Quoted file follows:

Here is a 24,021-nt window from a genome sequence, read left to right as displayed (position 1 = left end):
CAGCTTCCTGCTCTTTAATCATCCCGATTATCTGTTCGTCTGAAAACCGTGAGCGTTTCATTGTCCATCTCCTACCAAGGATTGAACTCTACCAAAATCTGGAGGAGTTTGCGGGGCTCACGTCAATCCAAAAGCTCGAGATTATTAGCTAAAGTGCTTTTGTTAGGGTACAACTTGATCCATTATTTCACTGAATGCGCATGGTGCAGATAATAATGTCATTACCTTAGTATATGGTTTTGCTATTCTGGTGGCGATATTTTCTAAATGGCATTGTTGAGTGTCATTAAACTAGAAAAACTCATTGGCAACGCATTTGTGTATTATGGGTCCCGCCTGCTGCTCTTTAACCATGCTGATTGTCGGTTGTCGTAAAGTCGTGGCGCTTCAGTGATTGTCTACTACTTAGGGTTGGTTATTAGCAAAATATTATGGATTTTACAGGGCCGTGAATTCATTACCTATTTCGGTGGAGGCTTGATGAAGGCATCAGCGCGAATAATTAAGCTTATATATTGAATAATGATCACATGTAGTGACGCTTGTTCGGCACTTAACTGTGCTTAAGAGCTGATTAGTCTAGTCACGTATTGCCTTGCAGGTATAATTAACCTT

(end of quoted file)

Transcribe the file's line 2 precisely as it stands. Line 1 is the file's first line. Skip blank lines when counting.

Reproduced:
CAGCTTCCTGCTCTTTAATCATCCCGATTATCTGTTCGTCTGAAAACCGTGAGCGTTTCATTGTCCATCTCCTACCAAGGATTGAACTCTACCAAAATCTGGAGGAGTTTGCGGGGCTCACGTCAATCCAAAAGCTCGAGATTATTAGCTAAAGTGCTTTTGTTAGGGTACAACTTGATCCATTATTTCACTGAATGCGCATGGTGCAGATAATAATGTCATTACCTTAGTATATGGTTTTGCTATTCTGGTGGCGATATTTTCTAAATGGCATTGTTGAGTGTCATTAAACTAGAAAAACTCATTGGCAACGCATTTGTGTATTATGGGTCCCGCCTGCTGCTCTTTAACCATGCTGATTGTCGGTTGTCGTAAAGTCGTGGCGCTTCAGTGATTGTCTACTACTTAGGGTTGGTTATTAGCAAAATATTATGGATTTTACAGGGCCGTGAATTCATTACCTATTTCGGTGGAGGCTTGATGAAGGCATCAGCGCGAATAATTAAGCTTATATATTGAATAATGATCACATGTAGTGACGCTTGTTCGGCACTTAACTGTGCTTAAGAGCTGATTAGTCTAGTCACGTATTGCCTTGCAGGTATAATTAACCTT